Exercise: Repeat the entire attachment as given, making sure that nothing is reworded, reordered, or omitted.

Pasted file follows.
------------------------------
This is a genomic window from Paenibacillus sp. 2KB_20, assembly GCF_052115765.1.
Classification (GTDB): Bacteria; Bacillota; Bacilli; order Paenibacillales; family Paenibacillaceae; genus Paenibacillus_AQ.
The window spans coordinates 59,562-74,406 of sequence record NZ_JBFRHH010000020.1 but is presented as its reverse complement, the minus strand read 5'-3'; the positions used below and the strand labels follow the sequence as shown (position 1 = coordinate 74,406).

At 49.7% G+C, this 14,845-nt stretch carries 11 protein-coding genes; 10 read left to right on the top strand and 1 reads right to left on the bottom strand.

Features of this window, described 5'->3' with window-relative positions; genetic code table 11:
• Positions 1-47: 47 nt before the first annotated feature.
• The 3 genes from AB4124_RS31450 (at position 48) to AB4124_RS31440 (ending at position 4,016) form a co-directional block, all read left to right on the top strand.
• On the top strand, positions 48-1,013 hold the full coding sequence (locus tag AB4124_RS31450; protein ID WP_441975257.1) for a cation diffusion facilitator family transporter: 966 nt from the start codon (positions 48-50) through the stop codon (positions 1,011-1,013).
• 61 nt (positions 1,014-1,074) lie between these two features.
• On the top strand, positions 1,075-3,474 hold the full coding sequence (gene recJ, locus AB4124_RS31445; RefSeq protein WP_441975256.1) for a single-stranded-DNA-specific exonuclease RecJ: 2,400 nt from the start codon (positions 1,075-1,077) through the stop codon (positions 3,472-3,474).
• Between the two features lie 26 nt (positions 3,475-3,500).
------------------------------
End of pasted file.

This is a genomic window from Paenibacillus sp. 2KB_20, assembly GCF_052115765.1.
Classification (GTDB): Bacteria; Bacillota; Bacilli; order Paenibacillales; family Paenibacillaceae; genus Paenibacillus_AQ.
The window spans coordinates 59,562-74,406 of sequence record NZ_JBFRHH010000020.1 but is presented as its reverse complement, the minus strand read 5'-3'; the positions used below and the strand labels follow the sequence as shown (position 1 = coordinate 74,406).

At 49.7% G+C, this 14,845-nt stretch carries 11 protein-coding genes; 10 read left to right on the top strand and 1 reads right to left on the bottom strand.

Features of this window, described 5'->3' with window-relative positions; genetic code table 11:
• Positions 1-47: 47 nt before the first annotated feature.
• The 3 genes from AB4124_RS31450 (at position 48) to AB4124_RS31440 (ending at position 4,016) form a co-directional block, all read left to right on the top strand.
• On the top strand, positions 48-1,013 hold the full coding sequence (locus tag AB4124_RS31450; protein ID WP_441975257.1) for a cation diffusion facilitator family transporter: 966 nt from the start codon (positions 48-50) through the stop codon (positions 1,011-1,013).
• 61 nt (positions 1,014-1,074) lie between these two features.
• On the top strand, positions 1,075-3,474 hold the full coding sequence (gene recJ, locus AB4124_RS31445; RefSeq protein WP_441975256.1) for a single-stranded-DNA-specific exonuclease RecJ: 2,400 nt from the start codon (positions 1,075-1,077) through the stop codon (positions 3,472-3,474).
• Between the two features lie 26 nt (positions 3,475-3,500).